Sell Organic Food
Guy Watson is the founder of Riverford Organics, a group of organic farms which deliver around 47,000 boxes of fresh organic produce around the country each week. By doing so, he hopes to encourage the nation to eat more home-made, seasonal food, at minimal cost to the planet.
I went down to Riverford Farm near Totnes in Devon, to meet Guy and see what a multimillion organic operation looks like. What I learnt is that this is a fantastic business, but such success does not come without personal sacrifice. I was also reminded that organic does not necessarily mean best all-round environmental option.
Although Guy started growing vegetables on his family farm in 1986, his story is far from a simple tale of a son following in his father’s footsteps. Guy is the youngest of five children; a position, he says, has made him spoilt and stubborn. He studied agricultural and forestry science at Oxford University before returning to his birthplace at Riverford, with the hope of taking over the family farm. When it became clear that he was not high enough in the family pecking order to win this honour, he left again to become a management consultant in London and New York. However, the desire to run his own farming business was strong and Guy was determined to show his father that he could do it. Aged 26, he came back home at Christmas and started growing vegetables on 3 acres of land, next to the house where he grew up: “Before I knew it I was out in the field with a plough”.
His father’s farm was not organic but an eye for an opportunity along with a sense of self-preservation attracted Guy down the chemical-free path. “I made myself sick from not being careful with pesticides and my brother was hospitalized with Paraquat poisoning.” Around the same time, “There was a bit of a buzz around Totnes about organics, organic veg in particular.” Today it would take at least 3 years to gain organic status, in the 1980s, you could do so instantly: Riverford Organics was born.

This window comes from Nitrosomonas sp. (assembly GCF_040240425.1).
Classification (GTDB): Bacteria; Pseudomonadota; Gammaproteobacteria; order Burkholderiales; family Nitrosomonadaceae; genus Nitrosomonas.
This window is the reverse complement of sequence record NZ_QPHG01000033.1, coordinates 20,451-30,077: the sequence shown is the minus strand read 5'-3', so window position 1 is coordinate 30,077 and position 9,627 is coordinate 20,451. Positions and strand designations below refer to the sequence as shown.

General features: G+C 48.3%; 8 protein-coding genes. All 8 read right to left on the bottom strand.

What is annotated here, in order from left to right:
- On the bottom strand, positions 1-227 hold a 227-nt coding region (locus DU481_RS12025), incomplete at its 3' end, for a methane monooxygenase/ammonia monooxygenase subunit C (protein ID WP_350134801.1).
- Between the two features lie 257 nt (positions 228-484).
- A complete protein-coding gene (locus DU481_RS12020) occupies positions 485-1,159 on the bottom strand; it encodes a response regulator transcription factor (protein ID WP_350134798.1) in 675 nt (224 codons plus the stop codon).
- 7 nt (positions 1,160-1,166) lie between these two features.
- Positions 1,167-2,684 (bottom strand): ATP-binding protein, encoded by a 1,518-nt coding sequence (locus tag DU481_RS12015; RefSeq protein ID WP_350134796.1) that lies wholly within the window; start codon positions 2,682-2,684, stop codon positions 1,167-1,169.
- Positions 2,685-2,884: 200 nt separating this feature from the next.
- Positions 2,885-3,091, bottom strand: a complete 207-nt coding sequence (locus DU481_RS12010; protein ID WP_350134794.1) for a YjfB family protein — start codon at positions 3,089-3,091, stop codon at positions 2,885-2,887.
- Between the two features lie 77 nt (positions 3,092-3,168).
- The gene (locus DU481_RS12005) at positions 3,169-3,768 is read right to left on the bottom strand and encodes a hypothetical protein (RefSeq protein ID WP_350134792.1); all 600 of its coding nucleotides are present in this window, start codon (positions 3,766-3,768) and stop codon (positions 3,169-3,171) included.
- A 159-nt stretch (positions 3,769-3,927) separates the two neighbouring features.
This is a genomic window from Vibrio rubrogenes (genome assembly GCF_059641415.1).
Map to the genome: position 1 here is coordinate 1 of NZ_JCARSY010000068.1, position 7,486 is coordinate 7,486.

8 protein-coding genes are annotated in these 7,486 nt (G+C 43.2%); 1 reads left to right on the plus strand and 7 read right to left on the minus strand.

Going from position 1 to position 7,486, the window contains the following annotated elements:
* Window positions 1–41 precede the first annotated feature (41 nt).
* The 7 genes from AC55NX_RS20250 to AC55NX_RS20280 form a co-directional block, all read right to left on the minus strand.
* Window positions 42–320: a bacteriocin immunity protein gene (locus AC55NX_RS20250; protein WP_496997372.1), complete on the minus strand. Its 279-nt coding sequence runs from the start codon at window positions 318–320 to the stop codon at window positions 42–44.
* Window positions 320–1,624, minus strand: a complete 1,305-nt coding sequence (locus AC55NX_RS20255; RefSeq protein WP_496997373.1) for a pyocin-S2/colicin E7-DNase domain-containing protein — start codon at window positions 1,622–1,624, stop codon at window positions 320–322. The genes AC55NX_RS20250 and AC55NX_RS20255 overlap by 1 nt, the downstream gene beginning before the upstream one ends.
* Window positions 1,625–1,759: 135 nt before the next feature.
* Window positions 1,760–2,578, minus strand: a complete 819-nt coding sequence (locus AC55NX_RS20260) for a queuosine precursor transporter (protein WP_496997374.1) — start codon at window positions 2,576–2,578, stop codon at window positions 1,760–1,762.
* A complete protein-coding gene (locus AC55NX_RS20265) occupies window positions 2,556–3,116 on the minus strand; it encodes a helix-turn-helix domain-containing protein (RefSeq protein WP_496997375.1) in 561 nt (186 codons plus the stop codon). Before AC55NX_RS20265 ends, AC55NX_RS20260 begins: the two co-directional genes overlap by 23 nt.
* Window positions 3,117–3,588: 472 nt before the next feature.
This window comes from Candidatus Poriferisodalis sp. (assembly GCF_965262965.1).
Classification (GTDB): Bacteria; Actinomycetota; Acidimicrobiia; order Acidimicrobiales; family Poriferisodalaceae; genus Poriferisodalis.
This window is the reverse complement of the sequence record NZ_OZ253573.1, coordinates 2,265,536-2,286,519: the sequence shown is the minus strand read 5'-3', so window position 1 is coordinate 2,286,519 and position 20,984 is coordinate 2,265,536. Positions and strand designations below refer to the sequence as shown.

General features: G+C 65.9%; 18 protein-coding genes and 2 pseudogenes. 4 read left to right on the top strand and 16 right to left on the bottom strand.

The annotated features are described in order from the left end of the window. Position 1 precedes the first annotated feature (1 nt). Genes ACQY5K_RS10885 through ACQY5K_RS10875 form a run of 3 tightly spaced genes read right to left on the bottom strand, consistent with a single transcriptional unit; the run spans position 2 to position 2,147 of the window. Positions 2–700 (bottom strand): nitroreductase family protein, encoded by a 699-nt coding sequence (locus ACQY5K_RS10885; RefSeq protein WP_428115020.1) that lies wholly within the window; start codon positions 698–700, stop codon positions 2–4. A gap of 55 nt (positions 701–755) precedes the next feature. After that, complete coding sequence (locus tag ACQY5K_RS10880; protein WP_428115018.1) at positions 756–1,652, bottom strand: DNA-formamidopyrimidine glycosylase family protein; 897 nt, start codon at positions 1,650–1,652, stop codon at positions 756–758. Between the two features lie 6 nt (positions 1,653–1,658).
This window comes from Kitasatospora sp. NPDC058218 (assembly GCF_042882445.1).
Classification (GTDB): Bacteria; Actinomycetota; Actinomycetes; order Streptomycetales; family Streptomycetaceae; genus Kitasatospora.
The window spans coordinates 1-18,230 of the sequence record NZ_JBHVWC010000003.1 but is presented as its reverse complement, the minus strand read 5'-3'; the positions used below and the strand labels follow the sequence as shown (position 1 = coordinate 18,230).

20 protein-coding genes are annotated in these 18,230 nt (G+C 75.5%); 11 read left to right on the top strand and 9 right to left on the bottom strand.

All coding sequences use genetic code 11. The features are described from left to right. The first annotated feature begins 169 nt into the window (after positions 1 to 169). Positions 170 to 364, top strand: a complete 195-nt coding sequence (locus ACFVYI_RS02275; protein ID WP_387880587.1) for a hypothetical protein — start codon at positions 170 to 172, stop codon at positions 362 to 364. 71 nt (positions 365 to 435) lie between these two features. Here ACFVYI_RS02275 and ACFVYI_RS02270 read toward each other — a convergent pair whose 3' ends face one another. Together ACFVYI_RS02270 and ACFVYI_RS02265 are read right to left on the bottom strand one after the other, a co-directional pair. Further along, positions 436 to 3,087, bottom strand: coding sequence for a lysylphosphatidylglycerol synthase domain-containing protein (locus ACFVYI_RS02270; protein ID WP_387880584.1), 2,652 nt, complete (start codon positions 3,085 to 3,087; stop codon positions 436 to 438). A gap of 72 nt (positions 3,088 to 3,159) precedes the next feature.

At the outset, Guy was doing all the digging, ploughing and planting and then distributing the vegetables in his car boot to local shops. “It went from 3 to 18 to 50 acres quite rapidly. I was so driven. For the first 5 years I worked 70 or 80 hours a week and then went back to my room and collapsed. I had a demonic determination to succeed and prove myself.” The hard work did not stop there: “By the time I was thirty, I was married and started a family and I continued to work ridiculous hours. For ten or fifteen years. If I’m perfectly honest, the business came first. I don’t ever want to work like that again in my life.”
Back in the late 1980s London was the big market for organic food, but logistics were troublesome and unreliable. Trying to coordinate with passing lorries was a nightmare. Guy tried negotiating with the big supermarkets to become a supplier, but a fair deal was impossible to obtain.
Two organizational innovations were critical in Riverford’s successful development. The first was the idea of a veg box delivered to the customers’ door, inspired by some other local organic farmers, in 1993. This was something unusual at the time, but it quickly caught on. “For the first few weeks I did all the deliveries myself and I knew immediately that I was on to something. The people were really interested in the product.” The second important innovation was linking up with other farmers in a producers cooperative. From 1997 to 1999 Guy worked with ten other farms to become organic, and provide the variety and quantity of produce that was needed to fill the boxes.